Bipolar disorder is a serious mental illness that affects more than 2 million American adults. The symptoms of bipolar disorder are severe mood swings that range from periods of extremely high energy and irritability to deep sadness and despair.

The term “bipolar” refers to the wide swing in moods between two extremes: manic (high) episodes, when you feel euphoric, energetic or irritable; and depressive (low) episodes when you feel sad, hopeless or irritable.

Bipolar disorder is characterized by episodes of mania (or hypomania) and depression that significantly impair your ability to function in daily life over a period of at least one year. Each episode lasts for at least seven days but may be shorter if it's severe enough to require hospitalization.

A manic episode is characterized by a distinct period of abnormally elevated energy level, euphoria or irritability combined with a decreased need for sleep without experiencing feelings of tiredness that usually characterizes depression. 

9. Schizophrenia (a severe mental disorder with symptoms such as difficulty discerning what is real and unreal)

When you're depressed, it's hard to think of anything but how much your life sucks. You might be reluctant to go out in public and interact with other people because you don't want them to see how low you are. You might feel like all your friends are abandoning you and leaving you alone to deal with your depression.

When someone is experiencing schizophrenia, they may feel like everyone is out to get them, or that they're being watched by an unknown force—like a demon or demon-possessed person. They might also hear voices that tell them things that aren't true, like “You should kill yourself,” or “You're a terrible person.”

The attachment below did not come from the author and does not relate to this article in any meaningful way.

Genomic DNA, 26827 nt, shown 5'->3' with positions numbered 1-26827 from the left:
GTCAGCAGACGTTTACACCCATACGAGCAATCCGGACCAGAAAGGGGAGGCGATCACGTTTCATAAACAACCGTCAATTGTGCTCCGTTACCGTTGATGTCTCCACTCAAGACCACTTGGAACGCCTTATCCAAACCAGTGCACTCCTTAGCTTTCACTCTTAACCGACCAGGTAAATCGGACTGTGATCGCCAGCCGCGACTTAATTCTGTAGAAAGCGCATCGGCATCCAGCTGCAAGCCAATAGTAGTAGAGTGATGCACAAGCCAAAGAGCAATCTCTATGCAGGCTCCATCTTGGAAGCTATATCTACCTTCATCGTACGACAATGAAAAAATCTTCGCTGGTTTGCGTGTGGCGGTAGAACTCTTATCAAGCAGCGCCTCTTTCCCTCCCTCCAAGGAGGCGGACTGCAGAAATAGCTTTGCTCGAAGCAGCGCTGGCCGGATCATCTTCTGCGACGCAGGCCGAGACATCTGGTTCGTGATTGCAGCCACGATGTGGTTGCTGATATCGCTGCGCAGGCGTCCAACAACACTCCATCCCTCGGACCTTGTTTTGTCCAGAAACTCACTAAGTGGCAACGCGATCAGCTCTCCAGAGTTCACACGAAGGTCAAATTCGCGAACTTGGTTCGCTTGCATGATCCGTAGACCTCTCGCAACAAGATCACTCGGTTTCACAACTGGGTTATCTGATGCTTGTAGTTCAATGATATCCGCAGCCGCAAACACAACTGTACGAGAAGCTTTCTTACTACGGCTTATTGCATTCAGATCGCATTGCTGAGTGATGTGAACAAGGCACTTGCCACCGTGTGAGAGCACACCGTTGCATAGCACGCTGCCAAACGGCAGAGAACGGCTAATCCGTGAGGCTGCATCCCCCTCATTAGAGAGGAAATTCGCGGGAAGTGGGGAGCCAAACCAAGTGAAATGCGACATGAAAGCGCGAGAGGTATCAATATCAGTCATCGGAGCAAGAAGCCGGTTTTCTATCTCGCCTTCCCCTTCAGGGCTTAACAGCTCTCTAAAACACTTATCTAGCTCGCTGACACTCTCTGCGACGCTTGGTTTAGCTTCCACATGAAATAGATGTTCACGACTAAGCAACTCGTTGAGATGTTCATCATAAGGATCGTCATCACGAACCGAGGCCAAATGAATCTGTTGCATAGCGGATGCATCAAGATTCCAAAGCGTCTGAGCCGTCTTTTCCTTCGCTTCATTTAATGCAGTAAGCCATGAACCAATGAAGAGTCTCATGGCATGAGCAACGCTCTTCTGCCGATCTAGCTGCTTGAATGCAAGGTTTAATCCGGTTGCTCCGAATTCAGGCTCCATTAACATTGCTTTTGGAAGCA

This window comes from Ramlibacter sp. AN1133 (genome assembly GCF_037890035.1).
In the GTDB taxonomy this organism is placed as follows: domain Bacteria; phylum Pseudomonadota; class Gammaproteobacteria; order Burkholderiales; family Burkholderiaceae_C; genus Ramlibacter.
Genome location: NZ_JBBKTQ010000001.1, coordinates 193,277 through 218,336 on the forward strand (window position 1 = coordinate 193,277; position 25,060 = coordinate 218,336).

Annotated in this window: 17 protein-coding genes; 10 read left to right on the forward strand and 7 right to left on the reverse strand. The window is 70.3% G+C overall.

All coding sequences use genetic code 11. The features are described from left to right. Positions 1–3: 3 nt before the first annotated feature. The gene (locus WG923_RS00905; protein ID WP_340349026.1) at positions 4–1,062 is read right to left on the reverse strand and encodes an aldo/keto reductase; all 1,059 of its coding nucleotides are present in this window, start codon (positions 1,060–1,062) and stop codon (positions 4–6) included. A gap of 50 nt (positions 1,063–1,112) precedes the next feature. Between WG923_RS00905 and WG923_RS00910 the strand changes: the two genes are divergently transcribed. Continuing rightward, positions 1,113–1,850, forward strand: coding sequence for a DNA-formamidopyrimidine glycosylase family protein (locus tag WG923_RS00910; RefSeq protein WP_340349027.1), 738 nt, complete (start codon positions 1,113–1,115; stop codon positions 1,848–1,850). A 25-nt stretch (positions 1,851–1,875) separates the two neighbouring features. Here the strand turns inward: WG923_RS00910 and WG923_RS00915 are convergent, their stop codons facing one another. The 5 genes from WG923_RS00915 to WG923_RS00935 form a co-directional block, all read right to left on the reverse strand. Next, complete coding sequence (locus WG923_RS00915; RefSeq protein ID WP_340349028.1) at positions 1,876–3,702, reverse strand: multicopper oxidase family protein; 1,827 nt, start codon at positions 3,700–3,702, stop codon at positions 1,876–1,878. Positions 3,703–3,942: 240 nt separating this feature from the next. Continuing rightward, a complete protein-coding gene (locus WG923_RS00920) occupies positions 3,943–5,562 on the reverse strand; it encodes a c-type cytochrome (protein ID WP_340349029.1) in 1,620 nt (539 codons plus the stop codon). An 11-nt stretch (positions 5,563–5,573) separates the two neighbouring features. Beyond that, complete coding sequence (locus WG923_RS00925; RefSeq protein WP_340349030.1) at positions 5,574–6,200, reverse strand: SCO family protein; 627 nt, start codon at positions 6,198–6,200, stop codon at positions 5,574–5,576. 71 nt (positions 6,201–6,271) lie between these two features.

These thoughts can make someone very anxious and afraid of what the future holds for them. It's easy for a person experiencing these symptoms to feel hopeless about their situation, which is why some people turn toward drugs or alcohol as a way of coping with their anxiety and depression.

10. Persistent Depressive Disorder

Persistent Depressive Disorder is a level of depression between major depressive disorder and dysthymia. It is characterized by depressive symptoms that last for at least two years. The symptoms must cause significant impairment in work, social life, or relationships with others to be diagnosed as PDD.

The exact cause of PDD is not known, but it may be caused by a combination of genetic and environmental factors. There are also several risk factors that may make someone more likely to develop the condition, such as having a family history of depression or other mental illnesses.

People with persistent depressive disorder have episodes of major depression that last at least two years without any periods of remission lasting longer than two months between episodes. They also have other symptoms such as fatigue, low self-esteem, sleep problems and loss of interest in activities they once enjoyed. In addition, they may have other mental health conditions such as anxiety disorders or substance use disorders along with their persistent depression.

In summary, depression is a serious medical condition. It should never be taken lightly and can be extremely debilitating if not treated properly by a medical professional. If you feel that you or someone you know may be struggling with depression, speak to your doctor about it. There are resources available for those struggling to cope.